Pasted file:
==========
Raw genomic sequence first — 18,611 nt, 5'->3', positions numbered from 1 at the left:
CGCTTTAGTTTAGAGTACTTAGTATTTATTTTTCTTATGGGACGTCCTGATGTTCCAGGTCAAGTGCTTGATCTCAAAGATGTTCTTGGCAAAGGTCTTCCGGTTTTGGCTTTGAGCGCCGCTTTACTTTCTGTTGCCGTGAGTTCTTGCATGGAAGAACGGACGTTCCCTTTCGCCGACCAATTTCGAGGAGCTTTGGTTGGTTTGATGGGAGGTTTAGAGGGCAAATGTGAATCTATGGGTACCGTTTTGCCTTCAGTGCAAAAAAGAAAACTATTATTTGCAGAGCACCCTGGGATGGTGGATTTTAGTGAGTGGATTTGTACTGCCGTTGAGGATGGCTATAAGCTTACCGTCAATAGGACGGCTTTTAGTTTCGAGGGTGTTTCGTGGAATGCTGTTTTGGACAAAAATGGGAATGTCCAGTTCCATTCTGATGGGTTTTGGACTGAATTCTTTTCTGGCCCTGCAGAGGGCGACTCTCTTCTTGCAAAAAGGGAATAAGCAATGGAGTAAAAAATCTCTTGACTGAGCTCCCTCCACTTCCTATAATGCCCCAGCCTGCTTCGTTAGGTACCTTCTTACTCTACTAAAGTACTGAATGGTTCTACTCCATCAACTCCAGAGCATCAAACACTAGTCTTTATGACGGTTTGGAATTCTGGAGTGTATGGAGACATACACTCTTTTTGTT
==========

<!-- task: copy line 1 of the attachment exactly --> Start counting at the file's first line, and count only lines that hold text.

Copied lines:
Raw genomic sequence first — 18,611 nt, 5'->3', positions numbered from 1 at the left: